World-renowned German composer Kurt Masur has died at the age of 88 in the US. He was credited with helping prevent violence after the collapse of communism in East Germany and transforming the New York Philharmonic.
"It is with the deepest sadness that I write on behalf of the Masur family and the New York Philharmonic that Kurt Masur - our inspiring music director, 1991-2002, and music director emeritus - passed away," New York Philharmonic President Matthew VanBesien said in a statement.
Masur suffered from Parkinson's disease, which progressively disrupts the nervous system causing termors and muscular rigidity.
Born in 1927 in the German town of Brieg - now known as Brzeg in Poland - he led the Leipzig Gewandhaus Orchestra for 26 years.
Masur was known as a mediator during politically-challenging times.
In 1989, at the height of pro-democracy protests in Leipzig that culminated in the fall of the Berlin Wall, he - along with a satirist, cleric and three party officials - made a statement calling for "no violence," effectively preventing a crackdown on the demonstrations by security forces.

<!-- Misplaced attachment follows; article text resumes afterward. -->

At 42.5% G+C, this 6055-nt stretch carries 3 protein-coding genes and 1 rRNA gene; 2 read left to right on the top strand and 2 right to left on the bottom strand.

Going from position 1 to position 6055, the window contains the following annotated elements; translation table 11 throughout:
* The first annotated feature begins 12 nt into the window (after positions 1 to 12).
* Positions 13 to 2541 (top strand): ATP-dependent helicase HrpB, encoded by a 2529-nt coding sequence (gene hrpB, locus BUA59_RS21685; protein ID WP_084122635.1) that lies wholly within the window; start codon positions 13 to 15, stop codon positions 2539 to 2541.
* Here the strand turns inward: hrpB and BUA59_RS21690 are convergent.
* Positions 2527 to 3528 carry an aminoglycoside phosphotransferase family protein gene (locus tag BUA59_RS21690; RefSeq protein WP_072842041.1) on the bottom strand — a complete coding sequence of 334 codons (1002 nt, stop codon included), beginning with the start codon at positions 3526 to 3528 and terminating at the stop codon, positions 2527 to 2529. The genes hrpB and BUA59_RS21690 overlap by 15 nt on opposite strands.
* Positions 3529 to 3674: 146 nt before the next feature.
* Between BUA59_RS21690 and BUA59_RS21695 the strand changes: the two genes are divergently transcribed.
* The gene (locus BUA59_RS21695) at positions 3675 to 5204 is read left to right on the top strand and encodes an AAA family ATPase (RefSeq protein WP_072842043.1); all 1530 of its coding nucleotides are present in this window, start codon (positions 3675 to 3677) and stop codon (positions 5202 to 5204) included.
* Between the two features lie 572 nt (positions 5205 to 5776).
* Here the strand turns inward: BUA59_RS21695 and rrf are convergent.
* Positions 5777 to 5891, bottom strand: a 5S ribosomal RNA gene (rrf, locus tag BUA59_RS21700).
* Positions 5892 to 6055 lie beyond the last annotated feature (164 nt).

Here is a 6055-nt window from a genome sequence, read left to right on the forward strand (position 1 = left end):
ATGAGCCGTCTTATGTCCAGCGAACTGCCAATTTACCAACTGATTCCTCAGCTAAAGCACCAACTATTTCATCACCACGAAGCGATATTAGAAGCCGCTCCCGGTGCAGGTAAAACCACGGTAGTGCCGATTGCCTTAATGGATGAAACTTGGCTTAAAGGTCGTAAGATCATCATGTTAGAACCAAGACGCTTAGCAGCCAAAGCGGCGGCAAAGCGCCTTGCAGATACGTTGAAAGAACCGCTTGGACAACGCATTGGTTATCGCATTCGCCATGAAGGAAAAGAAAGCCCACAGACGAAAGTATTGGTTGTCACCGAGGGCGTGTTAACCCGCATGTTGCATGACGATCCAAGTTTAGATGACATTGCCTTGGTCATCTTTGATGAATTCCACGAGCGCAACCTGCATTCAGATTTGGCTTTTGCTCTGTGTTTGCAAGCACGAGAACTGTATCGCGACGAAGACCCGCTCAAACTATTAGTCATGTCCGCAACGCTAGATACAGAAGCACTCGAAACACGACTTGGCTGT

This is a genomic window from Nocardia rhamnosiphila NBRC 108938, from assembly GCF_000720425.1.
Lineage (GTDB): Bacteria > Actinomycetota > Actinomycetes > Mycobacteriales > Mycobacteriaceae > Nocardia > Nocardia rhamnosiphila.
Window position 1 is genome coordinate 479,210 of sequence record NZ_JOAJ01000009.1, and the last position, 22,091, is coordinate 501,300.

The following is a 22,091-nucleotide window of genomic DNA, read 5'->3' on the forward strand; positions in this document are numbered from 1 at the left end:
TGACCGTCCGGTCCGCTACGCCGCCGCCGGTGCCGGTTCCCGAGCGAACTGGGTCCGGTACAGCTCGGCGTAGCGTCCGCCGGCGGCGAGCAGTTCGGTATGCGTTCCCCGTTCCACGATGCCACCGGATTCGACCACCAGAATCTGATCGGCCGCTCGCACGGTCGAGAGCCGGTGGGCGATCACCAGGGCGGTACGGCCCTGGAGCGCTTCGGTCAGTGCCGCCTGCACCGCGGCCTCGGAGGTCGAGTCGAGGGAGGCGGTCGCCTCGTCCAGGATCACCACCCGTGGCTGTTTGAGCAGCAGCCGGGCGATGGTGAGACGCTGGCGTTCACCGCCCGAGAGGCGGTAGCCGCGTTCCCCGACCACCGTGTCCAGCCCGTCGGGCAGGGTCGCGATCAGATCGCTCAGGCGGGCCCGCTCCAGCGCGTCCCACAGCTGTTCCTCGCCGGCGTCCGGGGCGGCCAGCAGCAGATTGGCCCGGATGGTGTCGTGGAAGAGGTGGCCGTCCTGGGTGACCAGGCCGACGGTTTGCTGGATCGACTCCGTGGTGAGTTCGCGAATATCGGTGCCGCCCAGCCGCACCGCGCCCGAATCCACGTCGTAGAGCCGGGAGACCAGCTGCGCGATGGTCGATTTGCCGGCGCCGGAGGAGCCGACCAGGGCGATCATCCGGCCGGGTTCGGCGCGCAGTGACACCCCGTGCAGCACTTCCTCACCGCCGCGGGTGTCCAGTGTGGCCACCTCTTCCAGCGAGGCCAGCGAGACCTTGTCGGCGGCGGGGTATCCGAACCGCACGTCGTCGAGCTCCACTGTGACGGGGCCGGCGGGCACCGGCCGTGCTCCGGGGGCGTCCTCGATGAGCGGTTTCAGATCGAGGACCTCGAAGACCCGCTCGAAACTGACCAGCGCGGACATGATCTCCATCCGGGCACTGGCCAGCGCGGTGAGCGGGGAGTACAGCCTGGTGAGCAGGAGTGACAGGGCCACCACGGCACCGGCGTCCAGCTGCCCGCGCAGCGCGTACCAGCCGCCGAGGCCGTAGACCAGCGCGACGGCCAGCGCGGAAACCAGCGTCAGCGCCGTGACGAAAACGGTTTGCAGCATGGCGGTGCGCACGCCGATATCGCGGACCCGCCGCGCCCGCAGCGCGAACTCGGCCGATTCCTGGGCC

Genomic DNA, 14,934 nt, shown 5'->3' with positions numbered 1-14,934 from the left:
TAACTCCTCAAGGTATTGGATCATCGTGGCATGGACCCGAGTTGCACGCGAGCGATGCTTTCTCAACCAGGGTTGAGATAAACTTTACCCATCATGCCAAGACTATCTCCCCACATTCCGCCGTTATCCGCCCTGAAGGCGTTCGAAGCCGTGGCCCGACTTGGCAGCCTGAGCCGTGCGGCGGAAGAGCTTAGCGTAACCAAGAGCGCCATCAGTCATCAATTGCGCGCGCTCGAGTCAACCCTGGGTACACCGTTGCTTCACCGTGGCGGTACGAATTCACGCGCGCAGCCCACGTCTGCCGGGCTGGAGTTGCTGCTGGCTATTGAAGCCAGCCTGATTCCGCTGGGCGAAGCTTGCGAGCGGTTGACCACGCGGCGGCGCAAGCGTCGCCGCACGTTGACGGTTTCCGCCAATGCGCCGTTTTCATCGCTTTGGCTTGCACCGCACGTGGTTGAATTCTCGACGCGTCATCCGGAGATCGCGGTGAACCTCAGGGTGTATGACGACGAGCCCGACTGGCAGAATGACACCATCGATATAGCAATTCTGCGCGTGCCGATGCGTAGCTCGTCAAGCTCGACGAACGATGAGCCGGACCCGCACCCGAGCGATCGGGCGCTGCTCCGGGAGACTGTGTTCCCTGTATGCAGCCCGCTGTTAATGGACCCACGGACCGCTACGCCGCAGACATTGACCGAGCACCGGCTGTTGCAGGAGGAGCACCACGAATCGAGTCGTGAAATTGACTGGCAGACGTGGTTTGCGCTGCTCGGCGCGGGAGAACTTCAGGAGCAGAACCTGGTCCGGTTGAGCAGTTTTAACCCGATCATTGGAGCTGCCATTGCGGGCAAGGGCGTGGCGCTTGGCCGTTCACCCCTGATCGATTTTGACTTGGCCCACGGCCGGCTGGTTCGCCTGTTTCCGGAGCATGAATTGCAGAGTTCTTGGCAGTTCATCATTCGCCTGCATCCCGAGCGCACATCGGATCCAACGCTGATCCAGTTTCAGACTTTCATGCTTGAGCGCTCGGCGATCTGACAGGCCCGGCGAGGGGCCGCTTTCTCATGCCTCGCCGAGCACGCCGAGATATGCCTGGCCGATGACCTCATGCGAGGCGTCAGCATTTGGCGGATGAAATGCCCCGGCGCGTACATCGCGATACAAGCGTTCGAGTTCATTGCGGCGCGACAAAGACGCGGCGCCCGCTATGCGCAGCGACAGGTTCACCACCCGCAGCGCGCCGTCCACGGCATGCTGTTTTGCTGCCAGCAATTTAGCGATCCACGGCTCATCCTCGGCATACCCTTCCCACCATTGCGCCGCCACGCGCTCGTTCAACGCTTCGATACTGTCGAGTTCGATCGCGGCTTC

During celebrations for Germany's reunification on October 3, 1990, Masur played Beethoven's Ninth Symphony in Berlin.
'Music as an expression of humanism'
"What we remember most vividly is Masur's profound belief in music as an expression of humanism. We felt this powerfully in the wake of 9/11, when he led the Philharmonic in a moving performance of Brahm's 'Ein Deutsches Requiem,' and musicians from the Orchestra gave free chamber concerts around Ground Zero," VanBesien added.
In 2013, Masur told Germany's DPA news agency that his focus had turned to encouraging young emerging conductors in their roles.
"The role of the conductor had to change because orchestras have become much stronger," Masur said. "The conductor used to be a kind of dictator - he was unassailable."
"Today that is no longer the case. Today it is all about making the partnership between conductor and orchestra so strong that the orchestra intuitively follows the conductors in what he wants," Masur noted.
Masur is survived by five children, including Ken-David Masur, who serves as the associate conductor at the San Diego Symphony.
ls/jlw (dpa, AFP, AP, ARD, KNA)